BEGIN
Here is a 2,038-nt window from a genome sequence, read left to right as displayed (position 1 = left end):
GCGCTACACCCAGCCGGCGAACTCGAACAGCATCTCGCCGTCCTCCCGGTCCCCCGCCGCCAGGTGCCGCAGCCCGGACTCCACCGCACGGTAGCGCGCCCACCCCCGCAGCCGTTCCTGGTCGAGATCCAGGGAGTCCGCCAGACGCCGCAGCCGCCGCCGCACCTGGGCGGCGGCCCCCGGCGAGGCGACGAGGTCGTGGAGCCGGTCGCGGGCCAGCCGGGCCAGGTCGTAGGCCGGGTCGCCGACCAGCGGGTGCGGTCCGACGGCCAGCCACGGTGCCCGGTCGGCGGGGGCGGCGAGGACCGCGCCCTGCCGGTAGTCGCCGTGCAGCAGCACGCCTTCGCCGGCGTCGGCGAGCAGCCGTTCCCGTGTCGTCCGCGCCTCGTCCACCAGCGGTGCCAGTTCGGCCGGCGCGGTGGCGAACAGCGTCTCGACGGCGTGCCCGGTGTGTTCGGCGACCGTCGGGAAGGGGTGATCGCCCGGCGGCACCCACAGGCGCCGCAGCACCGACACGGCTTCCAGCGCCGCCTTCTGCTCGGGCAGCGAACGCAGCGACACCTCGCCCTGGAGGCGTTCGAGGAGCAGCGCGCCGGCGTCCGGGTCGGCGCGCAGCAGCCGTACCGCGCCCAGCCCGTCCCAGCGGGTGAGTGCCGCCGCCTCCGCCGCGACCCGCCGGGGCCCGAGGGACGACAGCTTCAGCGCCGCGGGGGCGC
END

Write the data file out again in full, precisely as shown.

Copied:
Here is a 2,038-nt window from a genome sequence, read left to right as displayed (position 1 = left end):
GCGCTACACCCAGCCGGCGAACTCGAACAGCATCTCGCCGTCCTCCCGGTCCCCCGCCGCCAGGTGCCGCAGCCCGGACTCCACCGCACGGTAGCGCGCCCACCCCCGCAGCCGTTCCTGGTCGAGATCCAGGGAGTCCGCCAGACGCCGCAGCCGCCGCCGCACCTGGGCGGCGGCCCCCGGCGAGGCGACGAGGTCGTGGAGCCGGTCGCGGGCCAGCCGGGCCAGGTCGTAGGCCGGGTCGCCGACCAGCGGGTGCGGTCCGACGGCCAGCCACGGTGCCCGGTCGGCGGGGGCGGCGAGGACCGCGCCCTGCCGGTAGTCGCCGTGCAGCAGCACGCCTTCGCCGGCGTCGGCGAGCAGCCGTTCCCGTGTCGTCCGCGCCTCGTCCACCAGCGGTGCCAGTTCGGCCGGCGCGGTGGCGAACAGCGTCTCGACGGCGTGCCCGGTGTGTTCGGCGACCGTCGGGAAGGGGTGATCGCCCGGCGGCACCCACAGGCGCCGCAGCACCGACACGGCTTCCAGCGCCGCCTTCTGCTCGGGCAGCGAACGCAGCGACACCTCGCCCTGGAGGCGTTCGAGGAGCAGCGCGCCGGCGTCCGGGTCGGCGCGCAGCAGCCGTACCGCGCCCAGCCCGTCCCAGCGGGTGAGTGCCGCCGCCTCCGCCGCGACCCGCCGGGGCCCGAGGGACGACAGCTTCAGCGCCGCGGGGGCGC